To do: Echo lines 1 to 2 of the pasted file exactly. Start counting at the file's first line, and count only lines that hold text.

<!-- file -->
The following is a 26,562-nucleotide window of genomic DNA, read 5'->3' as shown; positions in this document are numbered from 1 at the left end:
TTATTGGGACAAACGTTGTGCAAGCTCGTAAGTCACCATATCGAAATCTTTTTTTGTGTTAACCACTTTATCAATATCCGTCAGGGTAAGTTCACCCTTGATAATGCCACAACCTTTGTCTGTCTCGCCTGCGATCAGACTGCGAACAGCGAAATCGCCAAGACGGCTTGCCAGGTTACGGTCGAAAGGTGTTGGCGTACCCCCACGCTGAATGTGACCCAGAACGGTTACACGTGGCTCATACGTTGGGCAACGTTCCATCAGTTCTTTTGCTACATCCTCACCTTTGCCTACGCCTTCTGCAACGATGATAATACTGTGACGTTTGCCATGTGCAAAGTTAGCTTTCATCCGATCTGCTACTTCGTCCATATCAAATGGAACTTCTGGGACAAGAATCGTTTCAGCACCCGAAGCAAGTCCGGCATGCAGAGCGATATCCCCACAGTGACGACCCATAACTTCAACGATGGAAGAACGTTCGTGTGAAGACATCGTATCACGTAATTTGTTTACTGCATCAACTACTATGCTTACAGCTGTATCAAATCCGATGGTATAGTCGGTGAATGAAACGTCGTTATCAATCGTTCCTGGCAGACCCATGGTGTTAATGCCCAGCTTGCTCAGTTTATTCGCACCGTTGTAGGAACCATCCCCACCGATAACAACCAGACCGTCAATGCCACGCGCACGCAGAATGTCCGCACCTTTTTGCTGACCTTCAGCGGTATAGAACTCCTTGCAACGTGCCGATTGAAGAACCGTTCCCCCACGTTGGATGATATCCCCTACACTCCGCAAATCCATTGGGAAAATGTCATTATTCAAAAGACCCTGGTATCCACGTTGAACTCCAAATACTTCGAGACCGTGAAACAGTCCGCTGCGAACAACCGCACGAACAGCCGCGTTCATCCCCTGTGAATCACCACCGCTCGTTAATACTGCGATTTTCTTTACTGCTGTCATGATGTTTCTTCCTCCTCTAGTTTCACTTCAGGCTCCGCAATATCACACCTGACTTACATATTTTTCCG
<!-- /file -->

The following is a 26,562-nucleotide window of genomic DNA, read 5'->3' as shown; positions in this document are numbered from 1 at the left end:
TTATTGGGACAAACGTTGTGCAAGCTCGTAAGTCACCATATCGAAATCTTTTTTTGTGTTAACCACTTTATCAATATCCGTCAGGGTAAGTTCACCCTTGATAATGCCACAACCTTTGTCTGTCTCGCCTGCGATCAGACTGCGAACAGCGAAATCGCCAAGACGGCTTGCCAGGTTACGGTCGAAAGGTGTTGGCGTACCCCCACGCTGAATGTGACCCAGAACGGTTACACGTGGCTCATACGTTGGGCAACGTTCCATCAGTTCTTTTGCTACATCCTCACCTTTGCCTACGCCTTCTGCAACGATGATAATACTGTGACGTTTGCCATGTGCAAAGTTAGCTTTCATCCGATCTGCTACTTCGTCCATATCAAATGGAACTTCTGGGACAAGAATCGTTTCAGCACCCGAAGCAAGTCCGGCATGCAGAGCGATATCCCCACAGTGACGACCCATAACTTCAACGATGGAAGAACGTTCGTGTGAAGACATCGTATCACGTAATTTGTTTACTGCATCAACTACTATGCTTACAGCTGTATCAAATCCGATGGTATAGTCGGTGAATGAAACGTCGTTATCAATCGTTCCTGGCAGACCCATGGTGTTAATGCCCAGCTTGCTCAGTTTATTCGCACCGTTGTAGGAACCATCCCCACCGATAACAACCAGACCGTCAATGCCACGCGCACGCAGAATGTCCGCACCTTTTTGCTGACCTTCAGCGGTATAGAACTCCTTGCAACGTGCCGATTGAAGAACCGTTCCCCCACGTTGGATGATATCCCCTACACTCCGCAAATCCATTGGGAAAATGTCATTATTCAAAAGACCCTGGTATCCACGTTGAACTCCAAATACTTCGAGACCGTGAAACAGTCCGCTGCGAACAACCGCACGAACAGCCGCGTTCATCCCCTGTGAATCACCACCGCTCGTTAATACTGCGATTTTCTTTACTGCTGTCATGATGTTTCTTCCTCCTCTAGTTTCACTTCAGGCTCCGCAATATCACACCTGACTTACATATTTTTCCG